Committee for Children Blog

Pencils Down: Helping Kids Overcome Test Anxiety

by Emilie Coulter

Stomachaches, headaches, reluctance to go to school, outbursts of tears or anger, sweaty palms…

Big worries, little people

Children, some as young as kindergarten-age, suffer from a particular kind of anxiety, the source of which is not going away any time soon. According to Teachers College at Columbia University, American kids take more than 100 million…… Read More

It’s Never too Late for Bullying Prevention

by Emilie Coulter

The tenth anniversary of No Name-Calling Week is a good time to remember that it’s not too late to adopt a bullying prevention program in school. In fact, many educators and others who work with children believe that bullying often increases in the second half of the year, due in part to accumulated academic and social frustrations, concerns about upcoming transitions, and anticipation of summer.

Scott Poland, Ed.D.,…… Read More

Good Girl Gone Bad?

My almost-eight-year-old daughter is a Good Girl at school. You know what I mean. A joy to have in the classroom. Courteous, fun, friendly, attentive to her work. Don’t get me wrong; Etta can be a disaster at home. All day long she’s steadily squeezing that appropriate behavior out of her system like a new tube of toothpaste, and by 4:30 or 5, she’s got nothing left for us. Then she has her moments, and they can be doozies. Temperamentally, though, she is a kind, generous soul.… Read More

Anatomy of Anger

Something happened this week that made me very angry. I won’t go into the gory details. It’s enough to know that it was a letter from my children’s elementary school about a new initiative the district was rolling out without allowing parental involvement. Here follows my step-by-step process of Getting Angry.… Read More

Book Review: Lizzie Bright and the Buckminster Boy

by Gary D. Schmidt
Reading level: Grades 6–9

Turner Buckminster is not having a good time in his new home. In 1912 Phippsburg, Maine, starched collars and a reserved demeanor is de rigueur for the minister's son, even one who is 13 and eager to explore the wonders of the coastline.
Turner gets into one scrape after another, earning the disapproval of just about everyone in town…until he meets a soul mate,…… Read More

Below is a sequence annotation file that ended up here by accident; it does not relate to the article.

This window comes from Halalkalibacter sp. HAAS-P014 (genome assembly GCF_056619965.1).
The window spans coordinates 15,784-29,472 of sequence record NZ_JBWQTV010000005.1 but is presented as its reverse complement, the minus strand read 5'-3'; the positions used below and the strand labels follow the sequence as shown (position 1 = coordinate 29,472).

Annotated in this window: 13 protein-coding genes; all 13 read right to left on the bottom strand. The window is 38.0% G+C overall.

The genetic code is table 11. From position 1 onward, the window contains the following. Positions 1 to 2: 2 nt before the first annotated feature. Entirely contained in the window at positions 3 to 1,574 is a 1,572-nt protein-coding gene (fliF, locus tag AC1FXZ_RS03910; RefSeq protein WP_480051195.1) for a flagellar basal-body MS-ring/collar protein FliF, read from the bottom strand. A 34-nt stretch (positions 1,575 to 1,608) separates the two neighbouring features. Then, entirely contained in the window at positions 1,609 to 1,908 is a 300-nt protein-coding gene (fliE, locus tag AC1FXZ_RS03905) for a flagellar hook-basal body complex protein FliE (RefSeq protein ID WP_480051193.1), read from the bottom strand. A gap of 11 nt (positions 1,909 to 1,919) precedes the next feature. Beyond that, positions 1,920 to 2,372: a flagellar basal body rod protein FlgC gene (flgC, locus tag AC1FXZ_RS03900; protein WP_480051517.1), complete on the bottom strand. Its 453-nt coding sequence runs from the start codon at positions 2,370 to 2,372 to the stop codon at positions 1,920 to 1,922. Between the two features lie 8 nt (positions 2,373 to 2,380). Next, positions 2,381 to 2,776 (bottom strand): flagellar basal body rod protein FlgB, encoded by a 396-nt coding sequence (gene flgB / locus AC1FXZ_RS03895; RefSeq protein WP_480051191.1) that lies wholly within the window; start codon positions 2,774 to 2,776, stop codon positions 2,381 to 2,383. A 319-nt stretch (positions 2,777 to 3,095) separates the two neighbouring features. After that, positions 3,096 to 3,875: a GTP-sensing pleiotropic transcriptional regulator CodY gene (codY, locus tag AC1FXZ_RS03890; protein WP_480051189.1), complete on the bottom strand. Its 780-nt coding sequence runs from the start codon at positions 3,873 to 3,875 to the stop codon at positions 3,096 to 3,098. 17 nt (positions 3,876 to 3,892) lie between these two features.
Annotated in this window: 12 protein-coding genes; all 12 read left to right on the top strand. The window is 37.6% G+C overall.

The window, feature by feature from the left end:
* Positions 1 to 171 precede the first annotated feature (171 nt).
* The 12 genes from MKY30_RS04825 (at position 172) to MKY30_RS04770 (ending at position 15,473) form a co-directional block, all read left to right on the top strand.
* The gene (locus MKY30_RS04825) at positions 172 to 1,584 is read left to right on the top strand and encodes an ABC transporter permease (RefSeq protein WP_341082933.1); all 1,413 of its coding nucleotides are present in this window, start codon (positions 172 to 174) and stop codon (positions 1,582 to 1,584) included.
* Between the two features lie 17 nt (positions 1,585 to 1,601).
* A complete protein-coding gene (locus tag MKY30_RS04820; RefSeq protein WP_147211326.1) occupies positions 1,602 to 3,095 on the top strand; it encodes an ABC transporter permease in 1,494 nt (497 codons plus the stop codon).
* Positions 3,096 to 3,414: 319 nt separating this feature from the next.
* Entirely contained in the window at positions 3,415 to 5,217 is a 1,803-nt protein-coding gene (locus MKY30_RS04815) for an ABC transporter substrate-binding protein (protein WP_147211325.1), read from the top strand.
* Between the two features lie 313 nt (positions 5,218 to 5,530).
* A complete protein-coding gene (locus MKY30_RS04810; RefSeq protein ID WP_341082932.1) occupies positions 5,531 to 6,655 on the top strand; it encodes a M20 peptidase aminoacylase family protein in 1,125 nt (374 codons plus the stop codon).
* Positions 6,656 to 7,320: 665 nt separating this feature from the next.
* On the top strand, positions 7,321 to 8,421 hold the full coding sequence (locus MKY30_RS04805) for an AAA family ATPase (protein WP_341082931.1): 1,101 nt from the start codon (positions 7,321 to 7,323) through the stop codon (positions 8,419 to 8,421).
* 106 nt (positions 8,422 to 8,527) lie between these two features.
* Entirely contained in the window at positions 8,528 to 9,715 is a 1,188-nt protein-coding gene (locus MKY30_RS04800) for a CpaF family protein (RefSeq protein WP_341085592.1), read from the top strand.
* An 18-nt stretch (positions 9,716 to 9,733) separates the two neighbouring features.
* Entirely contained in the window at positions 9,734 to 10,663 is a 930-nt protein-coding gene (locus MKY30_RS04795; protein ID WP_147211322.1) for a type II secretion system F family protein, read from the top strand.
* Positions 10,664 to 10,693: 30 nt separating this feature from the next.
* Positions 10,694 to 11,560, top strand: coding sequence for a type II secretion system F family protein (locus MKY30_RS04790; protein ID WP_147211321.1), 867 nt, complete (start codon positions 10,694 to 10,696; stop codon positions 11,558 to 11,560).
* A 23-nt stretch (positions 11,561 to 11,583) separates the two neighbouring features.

by Gordon Korman
Reading level: Grades 6–9

At age 13, Cap (for Capricorn) knows how to spell barometer and psychedelic, how to build a Foucault pendulum, and how to grow plums. But he has no idea how to read the social map of the traditional American public school. As one of only two remaining members on a remote alternative farm commune, Cap is homeschooled by the other,…… Read More

Book Review: Flying Solo

by Ralph Fletcher
Reading level: Grades 5–8

What happens in a sixth-grade classroom when kids rule? When the regular, beloved teacher is absent, and the sub doesn’t show up? The students have several choices. They could go straight to the principal’s office to report the situation. They could take the Lord of the Flies route and go wild until they are caught. As one of the…… Read More

Book Review: Say Something

by Peggy Moss
Reading level: Kindergarten–Grade 4

The narrator in Say Something is astute and empathic toward the kids in her school who are teased. She watches and wonders about them, picking up on body language that tells her they are sad. She would never make fun of someone the way her schoolmates do. Instead, she feels sorry for them, crosses to the other side of the hall, and…… Read More

Book Review: Viva La Paris

by Esmé Raji Codell
Reading level: Grades 4–6

When you’re a fifth-grade girl, it’s tricky enough to try to solve the problem of your eighth-grade brother being bullied by another fifth-grade girl. But when Paris McCray begins learning about the big-time bullying that went on during World War II, her brain and heart switch to overload, and all she can do is bury herself deeper and…… Read More

Book Review: Martha Walks the Dog

by Susan Meddaugh
Reading level: Kindergarten–Grade 3

Ever since she ate her first bowl of alphabet soup, Martha the dog has developed the gift of gab…sometimes to a fault. Her ingenious monologues and impressive vocabulary make her the life of the party, but they also can get her into trouble.

Out for her walk one day, Martha encounters new neighbors: an aggressive dog and his…… Read More